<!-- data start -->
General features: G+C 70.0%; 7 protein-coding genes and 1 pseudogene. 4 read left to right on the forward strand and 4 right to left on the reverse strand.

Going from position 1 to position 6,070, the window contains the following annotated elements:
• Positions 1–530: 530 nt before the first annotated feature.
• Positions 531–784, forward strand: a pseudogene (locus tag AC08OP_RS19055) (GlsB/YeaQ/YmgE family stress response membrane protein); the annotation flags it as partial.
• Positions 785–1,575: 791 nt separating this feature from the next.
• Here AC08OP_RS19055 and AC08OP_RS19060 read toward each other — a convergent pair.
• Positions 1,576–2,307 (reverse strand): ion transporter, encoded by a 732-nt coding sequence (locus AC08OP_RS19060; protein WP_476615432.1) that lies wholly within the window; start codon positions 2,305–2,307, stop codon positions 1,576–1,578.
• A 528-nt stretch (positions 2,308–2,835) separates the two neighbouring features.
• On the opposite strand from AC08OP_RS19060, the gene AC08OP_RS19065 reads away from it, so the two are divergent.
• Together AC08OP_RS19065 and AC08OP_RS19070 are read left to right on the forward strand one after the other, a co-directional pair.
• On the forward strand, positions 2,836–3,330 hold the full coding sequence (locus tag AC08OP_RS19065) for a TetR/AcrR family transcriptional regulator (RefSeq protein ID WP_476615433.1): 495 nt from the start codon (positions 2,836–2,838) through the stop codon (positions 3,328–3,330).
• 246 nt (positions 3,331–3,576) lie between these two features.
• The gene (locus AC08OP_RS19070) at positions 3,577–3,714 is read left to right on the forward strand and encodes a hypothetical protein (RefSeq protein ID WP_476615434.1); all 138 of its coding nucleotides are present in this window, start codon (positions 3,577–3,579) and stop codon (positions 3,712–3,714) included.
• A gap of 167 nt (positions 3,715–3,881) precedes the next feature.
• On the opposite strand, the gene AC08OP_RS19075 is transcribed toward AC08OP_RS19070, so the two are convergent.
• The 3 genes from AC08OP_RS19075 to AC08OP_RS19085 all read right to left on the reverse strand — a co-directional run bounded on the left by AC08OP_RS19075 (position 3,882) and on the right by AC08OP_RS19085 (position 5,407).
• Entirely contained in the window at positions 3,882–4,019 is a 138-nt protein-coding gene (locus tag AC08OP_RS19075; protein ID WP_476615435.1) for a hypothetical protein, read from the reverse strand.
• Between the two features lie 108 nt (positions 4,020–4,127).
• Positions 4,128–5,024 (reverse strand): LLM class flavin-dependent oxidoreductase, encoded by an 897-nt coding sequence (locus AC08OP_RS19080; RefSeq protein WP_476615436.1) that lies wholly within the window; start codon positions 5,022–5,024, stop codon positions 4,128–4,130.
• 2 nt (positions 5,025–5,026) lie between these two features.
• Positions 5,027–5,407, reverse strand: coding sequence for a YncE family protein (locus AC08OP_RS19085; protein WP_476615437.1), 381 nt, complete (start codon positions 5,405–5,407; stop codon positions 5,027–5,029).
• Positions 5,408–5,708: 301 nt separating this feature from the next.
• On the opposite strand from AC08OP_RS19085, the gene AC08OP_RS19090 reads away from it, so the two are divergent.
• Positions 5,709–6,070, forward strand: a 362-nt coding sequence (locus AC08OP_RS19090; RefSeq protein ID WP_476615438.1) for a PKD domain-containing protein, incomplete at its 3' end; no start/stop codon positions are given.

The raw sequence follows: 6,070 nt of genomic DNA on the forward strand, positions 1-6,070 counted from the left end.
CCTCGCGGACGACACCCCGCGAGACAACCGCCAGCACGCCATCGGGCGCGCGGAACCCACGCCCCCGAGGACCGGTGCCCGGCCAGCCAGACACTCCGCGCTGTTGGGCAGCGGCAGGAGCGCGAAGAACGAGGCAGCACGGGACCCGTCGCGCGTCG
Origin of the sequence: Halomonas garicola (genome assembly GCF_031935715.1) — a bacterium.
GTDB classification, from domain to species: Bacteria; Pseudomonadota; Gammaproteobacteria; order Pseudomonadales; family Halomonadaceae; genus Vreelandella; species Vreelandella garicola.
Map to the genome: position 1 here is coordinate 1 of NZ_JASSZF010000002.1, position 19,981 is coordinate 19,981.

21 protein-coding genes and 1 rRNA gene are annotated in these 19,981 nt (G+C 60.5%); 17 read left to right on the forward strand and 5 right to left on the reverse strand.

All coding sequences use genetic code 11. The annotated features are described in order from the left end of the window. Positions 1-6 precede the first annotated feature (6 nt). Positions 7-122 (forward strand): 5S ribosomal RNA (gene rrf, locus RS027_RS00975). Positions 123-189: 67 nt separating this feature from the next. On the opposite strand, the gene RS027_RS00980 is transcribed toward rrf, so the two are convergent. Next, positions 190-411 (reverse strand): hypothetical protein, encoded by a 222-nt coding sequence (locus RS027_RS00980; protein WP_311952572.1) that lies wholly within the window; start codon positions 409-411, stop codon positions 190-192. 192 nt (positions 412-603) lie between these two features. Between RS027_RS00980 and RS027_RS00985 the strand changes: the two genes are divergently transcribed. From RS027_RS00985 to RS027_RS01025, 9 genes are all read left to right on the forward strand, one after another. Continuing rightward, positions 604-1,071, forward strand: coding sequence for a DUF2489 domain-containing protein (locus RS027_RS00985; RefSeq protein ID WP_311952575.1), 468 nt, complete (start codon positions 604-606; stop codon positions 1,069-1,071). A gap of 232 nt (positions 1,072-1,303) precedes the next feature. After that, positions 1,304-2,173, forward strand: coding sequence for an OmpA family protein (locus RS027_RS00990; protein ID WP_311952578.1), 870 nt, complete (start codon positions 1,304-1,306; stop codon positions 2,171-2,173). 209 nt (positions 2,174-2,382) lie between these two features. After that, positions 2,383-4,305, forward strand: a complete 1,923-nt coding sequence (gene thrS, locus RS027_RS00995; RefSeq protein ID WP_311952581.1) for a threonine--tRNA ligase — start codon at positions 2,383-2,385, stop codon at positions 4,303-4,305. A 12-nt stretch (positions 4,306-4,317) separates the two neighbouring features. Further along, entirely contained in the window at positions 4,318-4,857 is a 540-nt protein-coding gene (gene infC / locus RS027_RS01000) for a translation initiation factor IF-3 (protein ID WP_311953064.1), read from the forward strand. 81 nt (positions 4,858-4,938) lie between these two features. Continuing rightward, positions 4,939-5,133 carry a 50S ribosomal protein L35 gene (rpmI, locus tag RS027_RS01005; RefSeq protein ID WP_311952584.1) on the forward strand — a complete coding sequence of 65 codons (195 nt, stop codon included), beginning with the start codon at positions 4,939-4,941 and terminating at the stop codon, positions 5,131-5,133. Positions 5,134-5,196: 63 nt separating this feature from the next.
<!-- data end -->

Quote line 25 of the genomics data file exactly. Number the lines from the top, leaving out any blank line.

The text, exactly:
The raw sequence follows: 6,070 nt of genomic DNA on the forward strand, positions 1-6,070 counted from the left end.